Tag Archives: A Book of Kells

The Silver Lining after a Bad Book Review

Margaret Kell-Virany: “Right now I’m on a high because I just got two four-star reviews for my Kindle book, A Book of Kells — the one that was called “Unable to Read” and awarded two stars by a reviewer last May.

At the time, the review was hard for me to take because I had just been pimping the book  like mad and given out 4500 free copies in a three-day promotion.  However, the review turned out to be a blessing in disguise because it alerted me to formatting problems I didn’t know about and wasn’t directly responsible for.
Amazon had offered to convert my paperback into a Kindle edition. They outsourced the formatting to Amazon Digital Services (this company doesn’t exist any more). I had trouble finding anyone at Kindle Support who could help me.

I corrected the mistakes (it was an awfully big job) and it is now up for sale again with perfect formatting.
Until quite recently no one who was not a personal contact of mine had reviewed the Kindle edition of A Book of Kells.  I had given up hope that people who downloaded free copies ever contacted the author.
But, interestingly, the readers who wrote the wonderful reviews {below) must have read the book in its “unable to read” state, since I’ve made no sales since the May promotion.”

The silver lining is also that my faith is renewed that the promo was worthwhile and I may do another one.  Meanwhile, I’m doing a little celebratory dance and hope you will join me. Here are the two reviews:

Brenda Lutz (MORRISTOWN, TN, US) July 16/12
” Different and interesting.
“Another book written from letters. Enjoyed this book and the historical background is always intriguing to me.Learned much about early Canada and their natives. Recommend this book.”
J. Corbett (Arizona) Aug. 31/12
“A Book Of Kells brought me back in time to when people were more concerned about God, country, and family than they are today. I often thought what was life was like back then for people working in the spread of Christianity. Well, this book does a very good job of explaining what it was like. The dedication of the people is amazing!
A book about real people, in real life situations makes for real interesting reading!
I loved this book!”

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Posted by on September 12, 2012 in Book Reviews


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7 Steps for Using Euphoria to Boost Your Success

nice flower bouquet


Author Bouquets: When you shower a new book writer with bouquets, you risk assisting at the birth of an infamous author’s ego. But praise and feedback are vital to a sensible author who learns to assemble them into a tool for later sales. Here are ways I have used – you can try them too:

How to Make a Readers’ Comments List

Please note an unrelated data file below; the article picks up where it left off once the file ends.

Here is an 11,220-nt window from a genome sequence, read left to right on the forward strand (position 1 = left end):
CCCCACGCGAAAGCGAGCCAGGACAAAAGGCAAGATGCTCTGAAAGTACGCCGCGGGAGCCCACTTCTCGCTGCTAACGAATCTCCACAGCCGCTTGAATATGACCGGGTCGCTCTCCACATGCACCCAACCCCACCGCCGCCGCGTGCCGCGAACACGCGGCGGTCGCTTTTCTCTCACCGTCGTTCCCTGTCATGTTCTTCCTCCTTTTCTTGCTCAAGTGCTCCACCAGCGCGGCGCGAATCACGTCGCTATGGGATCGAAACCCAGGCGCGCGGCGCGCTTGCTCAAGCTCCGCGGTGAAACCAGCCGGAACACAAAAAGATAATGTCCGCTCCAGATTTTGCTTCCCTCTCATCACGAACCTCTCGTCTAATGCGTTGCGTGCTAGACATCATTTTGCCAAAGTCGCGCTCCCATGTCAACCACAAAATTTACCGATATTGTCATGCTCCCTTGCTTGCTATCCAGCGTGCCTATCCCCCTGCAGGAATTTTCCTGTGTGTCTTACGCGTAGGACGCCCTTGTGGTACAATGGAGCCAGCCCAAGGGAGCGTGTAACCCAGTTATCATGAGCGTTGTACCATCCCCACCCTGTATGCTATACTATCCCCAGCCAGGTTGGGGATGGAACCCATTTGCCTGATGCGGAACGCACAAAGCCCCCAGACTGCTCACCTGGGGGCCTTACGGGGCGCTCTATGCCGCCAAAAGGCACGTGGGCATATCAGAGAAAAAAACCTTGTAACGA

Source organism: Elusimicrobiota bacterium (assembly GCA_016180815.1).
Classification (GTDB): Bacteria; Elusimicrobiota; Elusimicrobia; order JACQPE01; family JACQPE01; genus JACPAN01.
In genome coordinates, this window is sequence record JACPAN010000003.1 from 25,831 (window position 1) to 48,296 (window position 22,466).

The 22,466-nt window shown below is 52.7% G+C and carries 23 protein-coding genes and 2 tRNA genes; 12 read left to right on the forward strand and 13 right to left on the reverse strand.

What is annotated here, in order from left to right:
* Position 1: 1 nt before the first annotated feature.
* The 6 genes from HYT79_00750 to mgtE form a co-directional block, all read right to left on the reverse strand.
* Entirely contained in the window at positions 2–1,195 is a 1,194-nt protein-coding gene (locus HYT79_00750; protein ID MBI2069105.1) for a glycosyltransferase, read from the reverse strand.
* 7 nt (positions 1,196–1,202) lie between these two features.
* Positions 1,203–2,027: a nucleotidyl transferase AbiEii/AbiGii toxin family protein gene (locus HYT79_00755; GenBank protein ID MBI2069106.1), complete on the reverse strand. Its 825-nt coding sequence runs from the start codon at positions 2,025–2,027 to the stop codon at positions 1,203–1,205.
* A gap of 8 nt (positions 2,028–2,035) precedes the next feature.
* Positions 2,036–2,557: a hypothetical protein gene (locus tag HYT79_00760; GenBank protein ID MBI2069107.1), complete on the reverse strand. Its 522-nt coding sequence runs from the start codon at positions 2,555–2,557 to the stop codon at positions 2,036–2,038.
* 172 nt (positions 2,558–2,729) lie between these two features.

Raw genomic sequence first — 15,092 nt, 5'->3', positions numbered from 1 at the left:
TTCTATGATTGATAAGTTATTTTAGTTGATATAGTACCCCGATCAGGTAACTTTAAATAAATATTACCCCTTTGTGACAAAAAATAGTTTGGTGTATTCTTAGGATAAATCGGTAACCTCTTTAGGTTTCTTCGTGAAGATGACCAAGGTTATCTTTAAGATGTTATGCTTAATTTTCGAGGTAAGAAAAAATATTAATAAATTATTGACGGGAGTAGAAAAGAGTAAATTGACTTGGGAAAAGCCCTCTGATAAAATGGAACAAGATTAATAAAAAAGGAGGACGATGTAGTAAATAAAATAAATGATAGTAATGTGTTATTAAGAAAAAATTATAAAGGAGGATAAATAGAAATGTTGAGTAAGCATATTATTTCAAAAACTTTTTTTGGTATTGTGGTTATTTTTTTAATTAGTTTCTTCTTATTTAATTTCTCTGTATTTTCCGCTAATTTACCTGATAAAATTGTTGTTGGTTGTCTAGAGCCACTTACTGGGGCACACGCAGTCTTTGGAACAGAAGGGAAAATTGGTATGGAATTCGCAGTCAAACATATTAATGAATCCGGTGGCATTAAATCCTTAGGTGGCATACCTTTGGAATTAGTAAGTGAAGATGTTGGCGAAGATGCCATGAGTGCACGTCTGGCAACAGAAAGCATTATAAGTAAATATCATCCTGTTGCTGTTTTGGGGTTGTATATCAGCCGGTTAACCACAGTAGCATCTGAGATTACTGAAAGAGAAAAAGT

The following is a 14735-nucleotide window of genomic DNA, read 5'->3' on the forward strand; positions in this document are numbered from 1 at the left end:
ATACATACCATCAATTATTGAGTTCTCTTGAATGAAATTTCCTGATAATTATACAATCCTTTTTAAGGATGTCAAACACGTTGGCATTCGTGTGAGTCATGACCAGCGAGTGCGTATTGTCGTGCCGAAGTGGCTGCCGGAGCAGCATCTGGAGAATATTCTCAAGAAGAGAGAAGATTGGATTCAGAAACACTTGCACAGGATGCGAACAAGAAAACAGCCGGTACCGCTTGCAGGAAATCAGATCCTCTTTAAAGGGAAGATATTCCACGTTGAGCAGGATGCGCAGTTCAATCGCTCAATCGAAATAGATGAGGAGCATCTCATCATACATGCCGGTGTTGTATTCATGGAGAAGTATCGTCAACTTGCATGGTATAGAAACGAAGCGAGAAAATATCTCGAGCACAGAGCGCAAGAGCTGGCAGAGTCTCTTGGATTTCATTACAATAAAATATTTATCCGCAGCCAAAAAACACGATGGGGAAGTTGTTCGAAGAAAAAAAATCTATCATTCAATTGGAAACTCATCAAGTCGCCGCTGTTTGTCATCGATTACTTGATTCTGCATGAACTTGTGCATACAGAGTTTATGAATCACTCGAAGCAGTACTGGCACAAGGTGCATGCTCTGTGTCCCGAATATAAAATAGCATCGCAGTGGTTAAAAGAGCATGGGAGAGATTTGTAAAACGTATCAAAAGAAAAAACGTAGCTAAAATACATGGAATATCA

1. Just say thank-you and smile until you have something in writing from someone you know who has read the book.

2. Don’t destroy any messages that come in from or via your first buyers. These will be from family, friends and others they lent their copies to.

3. Open a readers’ comments file in your computer. Enter all email messages and scans of letters that contain solid feedback.

4. Acknowledge all messages and include the phrase, Do you mind if I quote you on that? People don’t mind, as long as they are quoted exactly and with no gaps. They are glad to be helpful and supportive. (If you absolutely must omit something in mid-sentence, insert three dots in its place: “. . .”)

5. Delete salutations and personal sentences from entries, keeping the most articulate, focused excerpts. Here’s an example of the format I use: “My flight out to CA was made all the more enjoyable because I read A Book of Kells on the way. I thought it was very well done – a very good read. It has real potential for a wider audience.” Chris Delmar, Westport, CT. For clarity, I substituted the name of the book for “your book” in the original.

6. Let readers submit a few of the comments to your Amazon page, under “Create a Review”. This must be done by someone other than the author. The review on is honestly entitled ‘Comments Received Directly by Publisher’. These are serious, freely submitted opinions from legitimate sources. For whatever reason, the writers were not able to send them in on their own. To take a look at what I’m referring to, click on this link and scroll down to the second review:  This review has been a placeholder until I received independent reviews. Now I can remove it, as I did the ones on and

7. Print out a copy of your review list and bring it when selling at book bazaars or book fairs. Browsers will enjoy its gossipy interest.

Guest blog by Margaret Kell-Virany
Author of “A Book of Kells”


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Review by Bestseller Author Ellen Tanner Marsh

Kathleen in Portsmouth

“When Margaret Kell Virany subtitled her family memoir A Book of Kells with “Growing Up in an Ego Void,” readers could well get the impression that this is just another tell-all tale written by the bitter survivor of a dysfunctional family. The elements are all here: an undemonstrative Methodist minister for a father, a high-strung, humorless mother and three impressionable daughters who must live up to their parents’ expectations of “devoting their lives to being a good example to others” and “not taking credit for themselves but giving it to God.”